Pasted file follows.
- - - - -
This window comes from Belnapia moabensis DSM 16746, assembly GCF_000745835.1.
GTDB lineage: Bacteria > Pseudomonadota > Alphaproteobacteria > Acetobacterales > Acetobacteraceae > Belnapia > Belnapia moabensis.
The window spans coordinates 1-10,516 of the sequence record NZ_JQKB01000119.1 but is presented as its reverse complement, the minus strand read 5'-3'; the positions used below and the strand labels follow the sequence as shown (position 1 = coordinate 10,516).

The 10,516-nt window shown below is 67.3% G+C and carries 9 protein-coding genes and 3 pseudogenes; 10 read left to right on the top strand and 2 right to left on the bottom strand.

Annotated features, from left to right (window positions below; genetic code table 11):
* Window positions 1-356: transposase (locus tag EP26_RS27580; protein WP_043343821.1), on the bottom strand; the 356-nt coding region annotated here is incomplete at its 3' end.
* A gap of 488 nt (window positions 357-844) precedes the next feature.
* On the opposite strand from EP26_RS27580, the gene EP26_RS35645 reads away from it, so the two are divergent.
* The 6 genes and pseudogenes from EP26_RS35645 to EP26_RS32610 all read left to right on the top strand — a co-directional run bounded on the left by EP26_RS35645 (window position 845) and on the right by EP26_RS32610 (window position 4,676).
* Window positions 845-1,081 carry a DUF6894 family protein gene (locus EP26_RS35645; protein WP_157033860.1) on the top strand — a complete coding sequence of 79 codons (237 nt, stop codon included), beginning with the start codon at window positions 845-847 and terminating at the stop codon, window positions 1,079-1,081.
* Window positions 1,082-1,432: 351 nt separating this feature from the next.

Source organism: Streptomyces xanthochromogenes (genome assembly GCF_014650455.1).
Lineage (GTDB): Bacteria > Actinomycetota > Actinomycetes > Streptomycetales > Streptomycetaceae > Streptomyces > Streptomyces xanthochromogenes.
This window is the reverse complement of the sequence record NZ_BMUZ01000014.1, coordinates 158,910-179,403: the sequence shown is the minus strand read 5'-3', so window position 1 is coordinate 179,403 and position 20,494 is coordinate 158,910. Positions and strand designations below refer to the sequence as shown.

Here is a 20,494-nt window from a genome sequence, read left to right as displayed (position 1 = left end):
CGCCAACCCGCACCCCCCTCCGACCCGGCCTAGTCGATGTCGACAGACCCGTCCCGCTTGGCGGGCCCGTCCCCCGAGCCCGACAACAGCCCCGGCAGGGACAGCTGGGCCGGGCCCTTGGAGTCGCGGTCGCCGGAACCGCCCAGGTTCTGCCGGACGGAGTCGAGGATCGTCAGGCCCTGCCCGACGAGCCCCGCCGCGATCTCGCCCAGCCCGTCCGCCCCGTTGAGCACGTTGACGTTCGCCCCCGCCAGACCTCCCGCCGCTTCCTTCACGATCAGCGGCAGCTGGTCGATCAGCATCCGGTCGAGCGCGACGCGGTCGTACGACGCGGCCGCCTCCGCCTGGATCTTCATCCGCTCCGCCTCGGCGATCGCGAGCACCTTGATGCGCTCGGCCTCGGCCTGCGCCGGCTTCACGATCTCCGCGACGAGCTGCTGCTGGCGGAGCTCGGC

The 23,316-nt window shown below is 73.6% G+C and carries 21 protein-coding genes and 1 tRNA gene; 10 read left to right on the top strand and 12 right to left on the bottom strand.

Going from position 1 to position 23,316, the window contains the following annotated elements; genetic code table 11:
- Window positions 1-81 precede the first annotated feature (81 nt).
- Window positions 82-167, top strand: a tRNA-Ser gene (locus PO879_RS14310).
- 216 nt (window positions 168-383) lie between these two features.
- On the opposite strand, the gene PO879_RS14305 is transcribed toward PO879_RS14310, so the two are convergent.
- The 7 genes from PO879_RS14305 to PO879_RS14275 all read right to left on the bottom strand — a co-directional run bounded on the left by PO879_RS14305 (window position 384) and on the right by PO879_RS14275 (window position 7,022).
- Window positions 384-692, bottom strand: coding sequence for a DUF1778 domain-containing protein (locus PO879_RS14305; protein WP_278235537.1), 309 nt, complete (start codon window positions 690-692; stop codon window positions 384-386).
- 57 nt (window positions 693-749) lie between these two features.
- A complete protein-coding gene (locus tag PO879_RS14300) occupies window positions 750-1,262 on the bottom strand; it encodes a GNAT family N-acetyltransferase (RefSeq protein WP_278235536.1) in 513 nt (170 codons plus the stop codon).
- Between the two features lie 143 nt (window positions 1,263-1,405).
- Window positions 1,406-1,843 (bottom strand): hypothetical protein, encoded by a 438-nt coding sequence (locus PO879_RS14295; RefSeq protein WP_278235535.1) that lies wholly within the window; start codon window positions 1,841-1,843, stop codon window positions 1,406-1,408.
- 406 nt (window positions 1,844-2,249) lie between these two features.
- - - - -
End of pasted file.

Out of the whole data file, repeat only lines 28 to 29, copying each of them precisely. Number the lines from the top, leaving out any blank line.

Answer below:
- Window positions 1,406-1,843 (bottom strand): hypothetical protein, encoded by a 438-nt coding sequence (locus PO879_RS14295; RefSeq protein WP_278235535.1) that lies wholly within the window; start codon window positions 1,841-1,843, stop codon window positions 1,406-1,408.
- 406 nt (window positions 1,844-2,249) lie between these two features.